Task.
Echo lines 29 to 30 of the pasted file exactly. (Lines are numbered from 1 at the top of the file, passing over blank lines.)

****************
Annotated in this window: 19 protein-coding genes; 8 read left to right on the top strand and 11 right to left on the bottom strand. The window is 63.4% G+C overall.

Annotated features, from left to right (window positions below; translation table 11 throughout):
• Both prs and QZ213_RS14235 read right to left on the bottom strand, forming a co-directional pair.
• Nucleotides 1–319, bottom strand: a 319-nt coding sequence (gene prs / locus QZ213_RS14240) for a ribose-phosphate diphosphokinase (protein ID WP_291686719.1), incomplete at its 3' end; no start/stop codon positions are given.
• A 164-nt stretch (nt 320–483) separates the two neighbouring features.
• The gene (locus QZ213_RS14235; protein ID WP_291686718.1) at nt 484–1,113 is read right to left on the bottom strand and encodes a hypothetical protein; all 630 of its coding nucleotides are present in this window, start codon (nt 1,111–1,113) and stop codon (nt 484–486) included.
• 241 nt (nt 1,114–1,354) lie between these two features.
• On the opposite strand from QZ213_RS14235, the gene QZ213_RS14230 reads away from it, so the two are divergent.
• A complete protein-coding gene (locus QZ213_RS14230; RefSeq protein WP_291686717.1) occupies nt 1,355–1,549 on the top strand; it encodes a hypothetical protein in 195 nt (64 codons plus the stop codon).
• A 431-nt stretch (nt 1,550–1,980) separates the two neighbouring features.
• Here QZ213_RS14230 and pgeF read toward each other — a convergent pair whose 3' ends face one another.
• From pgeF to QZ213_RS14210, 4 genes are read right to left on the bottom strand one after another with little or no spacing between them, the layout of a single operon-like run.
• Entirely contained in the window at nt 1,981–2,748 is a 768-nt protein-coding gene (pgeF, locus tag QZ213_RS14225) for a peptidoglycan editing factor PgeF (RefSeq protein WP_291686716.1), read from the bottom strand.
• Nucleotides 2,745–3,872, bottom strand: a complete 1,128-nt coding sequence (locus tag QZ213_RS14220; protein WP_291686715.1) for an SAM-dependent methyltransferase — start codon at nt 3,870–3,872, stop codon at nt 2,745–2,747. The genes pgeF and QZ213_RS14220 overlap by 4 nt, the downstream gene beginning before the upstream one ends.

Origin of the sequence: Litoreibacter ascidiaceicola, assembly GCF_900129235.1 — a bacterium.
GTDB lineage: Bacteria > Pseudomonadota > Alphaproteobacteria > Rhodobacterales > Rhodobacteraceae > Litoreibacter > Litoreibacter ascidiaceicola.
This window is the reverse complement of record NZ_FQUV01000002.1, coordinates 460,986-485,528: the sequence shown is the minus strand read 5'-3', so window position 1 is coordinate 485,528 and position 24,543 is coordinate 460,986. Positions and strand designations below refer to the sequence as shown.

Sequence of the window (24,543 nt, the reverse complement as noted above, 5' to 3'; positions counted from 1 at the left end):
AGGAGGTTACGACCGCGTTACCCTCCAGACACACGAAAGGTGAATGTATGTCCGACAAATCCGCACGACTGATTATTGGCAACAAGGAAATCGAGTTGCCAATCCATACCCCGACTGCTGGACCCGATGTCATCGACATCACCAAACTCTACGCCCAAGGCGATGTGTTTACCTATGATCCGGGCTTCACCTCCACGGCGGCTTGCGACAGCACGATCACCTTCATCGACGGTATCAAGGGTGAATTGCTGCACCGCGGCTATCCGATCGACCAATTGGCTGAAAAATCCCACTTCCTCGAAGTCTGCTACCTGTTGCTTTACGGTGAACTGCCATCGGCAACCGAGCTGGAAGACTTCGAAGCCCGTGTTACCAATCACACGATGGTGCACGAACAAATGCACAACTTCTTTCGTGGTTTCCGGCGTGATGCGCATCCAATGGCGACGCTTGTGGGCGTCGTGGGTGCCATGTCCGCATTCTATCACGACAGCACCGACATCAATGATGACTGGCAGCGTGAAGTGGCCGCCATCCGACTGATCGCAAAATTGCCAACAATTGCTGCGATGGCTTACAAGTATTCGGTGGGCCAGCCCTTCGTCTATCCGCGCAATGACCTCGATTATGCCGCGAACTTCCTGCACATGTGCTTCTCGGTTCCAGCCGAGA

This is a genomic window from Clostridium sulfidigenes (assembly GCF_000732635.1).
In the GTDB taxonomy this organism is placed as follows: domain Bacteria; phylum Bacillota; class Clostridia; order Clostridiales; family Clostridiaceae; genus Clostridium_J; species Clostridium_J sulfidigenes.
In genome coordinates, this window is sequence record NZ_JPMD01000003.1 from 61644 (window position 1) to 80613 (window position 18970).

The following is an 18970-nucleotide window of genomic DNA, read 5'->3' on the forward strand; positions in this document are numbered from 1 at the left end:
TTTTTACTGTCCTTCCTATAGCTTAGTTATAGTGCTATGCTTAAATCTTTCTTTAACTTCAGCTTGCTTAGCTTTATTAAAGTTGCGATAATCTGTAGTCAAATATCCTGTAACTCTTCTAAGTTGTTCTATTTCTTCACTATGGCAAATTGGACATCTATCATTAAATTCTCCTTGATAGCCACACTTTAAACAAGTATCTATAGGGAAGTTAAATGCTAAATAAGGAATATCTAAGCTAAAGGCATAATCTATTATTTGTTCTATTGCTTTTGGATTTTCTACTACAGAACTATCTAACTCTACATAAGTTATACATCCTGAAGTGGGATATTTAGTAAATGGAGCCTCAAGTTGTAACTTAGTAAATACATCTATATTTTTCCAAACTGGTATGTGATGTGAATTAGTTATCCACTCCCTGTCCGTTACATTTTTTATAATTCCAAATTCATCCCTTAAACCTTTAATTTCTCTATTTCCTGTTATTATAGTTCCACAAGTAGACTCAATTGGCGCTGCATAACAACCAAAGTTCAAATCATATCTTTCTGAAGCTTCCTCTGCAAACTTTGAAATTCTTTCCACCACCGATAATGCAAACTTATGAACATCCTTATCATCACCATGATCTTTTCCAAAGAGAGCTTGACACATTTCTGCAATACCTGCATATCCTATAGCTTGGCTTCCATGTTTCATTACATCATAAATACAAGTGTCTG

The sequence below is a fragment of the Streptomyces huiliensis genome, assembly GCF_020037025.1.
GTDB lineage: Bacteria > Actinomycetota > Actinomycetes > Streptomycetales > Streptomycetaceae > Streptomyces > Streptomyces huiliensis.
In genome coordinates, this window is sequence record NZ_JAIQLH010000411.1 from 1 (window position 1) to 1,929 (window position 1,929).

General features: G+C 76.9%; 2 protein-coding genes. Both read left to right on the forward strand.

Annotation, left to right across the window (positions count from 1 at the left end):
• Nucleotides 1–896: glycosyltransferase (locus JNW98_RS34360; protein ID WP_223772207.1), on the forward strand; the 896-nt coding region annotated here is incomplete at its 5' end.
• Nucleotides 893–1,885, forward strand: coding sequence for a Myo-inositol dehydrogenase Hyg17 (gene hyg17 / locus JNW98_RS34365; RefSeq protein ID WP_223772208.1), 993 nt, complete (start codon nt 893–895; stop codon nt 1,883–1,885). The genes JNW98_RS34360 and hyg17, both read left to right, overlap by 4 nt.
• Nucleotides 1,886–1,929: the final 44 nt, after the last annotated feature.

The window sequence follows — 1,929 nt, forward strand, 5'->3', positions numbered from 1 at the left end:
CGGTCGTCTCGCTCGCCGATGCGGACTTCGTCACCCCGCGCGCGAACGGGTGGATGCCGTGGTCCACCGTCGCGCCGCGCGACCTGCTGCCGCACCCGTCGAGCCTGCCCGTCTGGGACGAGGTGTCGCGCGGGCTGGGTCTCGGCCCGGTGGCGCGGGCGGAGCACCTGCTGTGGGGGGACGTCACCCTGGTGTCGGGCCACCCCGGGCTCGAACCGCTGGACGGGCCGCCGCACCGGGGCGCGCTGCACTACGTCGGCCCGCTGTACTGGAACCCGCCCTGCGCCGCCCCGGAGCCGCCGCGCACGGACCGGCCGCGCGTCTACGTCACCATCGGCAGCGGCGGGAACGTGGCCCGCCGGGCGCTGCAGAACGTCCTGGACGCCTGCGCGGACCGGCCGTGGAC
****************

Annotation, left to right across the window (positions count from 1 at the left end):
• Nucleotides 1–896: glycosyltransferase (locus JNW98_RS34360; protein ID WP_223772207.1), on the forward strand; the 896-nt coding region annotated here is incomplete at its 5' end.